static const Zend_ini_entry ini_entries[] = {.. {0, Php_ini_all, "Display_errors", sizeof ("display_errors"), Onupdatedisplayerrors, (void *) Xtoffsetof (php_core_ Globals, display_errors), (void *) &core_globals, NULL, "1", sizeof ("1")-1, NULL, 0, 0, 0, Display_errors_mode}, { 0, Php_ini_system, "Enable_dl", sizeof ("Enable_dl"), Onupdatebool, (void *) Xtoffsetof (php_core_globals, en ABLE_DL), (void *) &core_globals, NULL, "1", sizeof ("1")-1, NULL, 0, 0, 0, ZEND_INI_BOOLEAN_DISPLAYER_CB}, {0 , Php_ini_system, "expose_php", sizeof ("expose_php"), Onupdatebool, (void *) Xtoffsetof (php_core_globals, exp  ose_php), (void *) &core_globals, NULL, "1", sizeof ("1")-1, NULL, 0, 0, 0, ZEND_INI_BOOLEAN_DISPLAYER_CB}, {0, Php_ini_system, "Safe_mode", sizeof ("Safe_mode"), Onupdatebool, (void *) Xtoffsetof (php_core_globals, safe _mode), (void *) &core_globals, NULL, "0", sizeof ("0")-1, NULL, 0, 0, 0, Zend_ini_boolean_diSPLAYER_CB}, ... {0, 0, NULL, 0, NULL, NULL, NULL, NULL, NULL, 0, NULL, 0, 0, 0, null}};

We see that the definition of a configuration item is essentially a definition of an array of type Zend_ini_entry. The specific meaning of a field in a zend_ini_entry struct is:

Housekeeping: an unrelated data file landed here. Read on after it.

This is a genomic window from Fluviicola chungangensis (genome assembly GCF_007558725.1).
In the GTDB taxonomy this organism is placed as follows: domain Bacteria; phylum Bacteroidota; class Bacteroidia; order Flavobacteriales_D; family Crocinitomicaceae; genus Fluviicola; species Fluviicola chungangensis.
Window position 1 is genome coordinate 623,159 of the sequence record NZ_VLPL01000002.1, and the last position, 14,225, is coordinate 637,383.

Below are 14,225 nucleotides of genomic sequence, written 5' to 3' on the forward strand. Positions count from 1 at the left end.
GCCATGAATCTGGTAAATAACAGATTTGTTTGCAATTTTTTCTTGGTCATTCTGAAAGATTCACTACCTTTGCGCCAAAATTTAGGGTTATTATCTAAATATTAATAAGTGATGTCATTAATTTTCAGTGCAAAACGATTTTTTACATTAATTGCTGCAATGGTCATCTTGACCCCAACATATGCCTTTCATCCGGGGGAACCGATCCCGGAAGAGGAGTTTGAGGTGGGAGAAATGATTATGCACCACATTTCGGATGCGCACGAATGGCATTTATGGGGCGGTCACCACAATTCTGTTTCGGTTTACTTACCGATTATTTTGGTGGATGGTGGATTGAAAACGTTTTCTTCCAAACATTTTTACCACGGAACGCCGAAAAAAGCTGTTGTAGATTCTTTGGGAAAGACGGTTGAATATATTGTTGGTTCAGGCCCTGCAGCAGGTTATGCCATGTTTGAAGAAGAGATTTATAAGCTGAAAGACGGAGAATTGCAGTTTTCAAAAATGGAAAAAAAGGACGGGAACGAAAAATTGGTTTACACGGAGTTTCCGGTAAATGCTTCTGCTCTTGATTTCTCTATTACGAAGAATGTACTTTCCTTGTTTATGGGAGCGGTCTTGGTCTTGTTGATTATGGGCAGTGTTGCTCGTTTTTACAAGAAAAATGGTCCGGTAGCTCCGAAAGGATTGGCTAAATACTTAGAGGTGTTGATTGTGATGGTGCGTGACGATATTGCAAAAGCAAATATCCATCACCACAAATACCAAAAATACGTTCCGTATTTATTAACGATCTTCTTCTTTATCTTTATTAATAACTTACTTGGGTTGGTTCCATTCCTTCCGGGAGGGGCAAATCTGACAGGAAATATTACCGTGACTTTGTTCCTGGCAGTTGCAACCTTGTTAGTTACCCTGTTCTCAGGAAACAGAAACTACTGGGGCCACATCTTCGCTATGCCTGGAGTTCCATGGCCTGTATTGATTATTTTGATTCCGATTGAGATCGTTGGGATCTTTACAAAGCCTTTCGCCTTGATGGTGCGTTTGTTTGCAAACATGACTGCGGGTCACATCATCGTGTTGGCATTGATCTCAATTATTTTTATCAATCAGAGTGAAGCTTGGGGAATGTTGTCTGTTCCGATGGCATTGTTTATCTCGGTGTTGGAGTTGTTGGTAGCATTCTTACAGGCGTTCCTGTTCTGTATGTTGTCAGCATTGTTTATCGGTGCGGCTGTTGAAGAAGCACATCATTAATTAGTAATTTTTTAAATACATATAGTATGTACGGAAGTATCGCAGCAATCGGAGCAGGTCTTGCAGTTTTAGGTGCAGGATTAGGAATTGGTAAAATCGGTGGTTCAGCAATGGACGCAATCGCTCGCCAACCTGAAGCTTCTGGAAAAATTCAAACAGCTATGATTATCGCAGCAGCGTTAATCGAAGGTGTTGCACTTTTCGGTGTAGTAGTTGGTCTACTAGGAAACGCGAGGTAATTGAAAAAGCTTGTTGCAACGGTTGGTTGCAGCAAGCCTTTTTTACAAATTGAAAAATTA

struct _zend_ini_entry {    int module_number;                ID of the module    int modifiable;                   Modifiable ranges, such as Php.ini,ini_set    char *name;                       The name of the configuration item    UINT Name_length;    ZEND_INI_MH ((*on_modify));        A callback function that calls void *MH_ARG1 when the configuration item is registered or modified    ;                    Typically the offset of the configuration item field in Xxx_g is    void *mh_arg2;                    Usually xxx_g    void *mh_arg3;                    Usually reserved fields, rarely use    char *value;                      The value of the configuration item    UINT Value_length;    char *orig_value;                 The original value of the configuration item    UINT Orig_value_length;    int orig_modifiable;              The original modifiable int modified of the configuration item    ;                     If any modifications have occurred, Orig_value will save the pre-modified value    void (*displayer) (zend_ini_entry *ini_entry, int type);};

2.3, apply the configuration to the module--register_ini_entries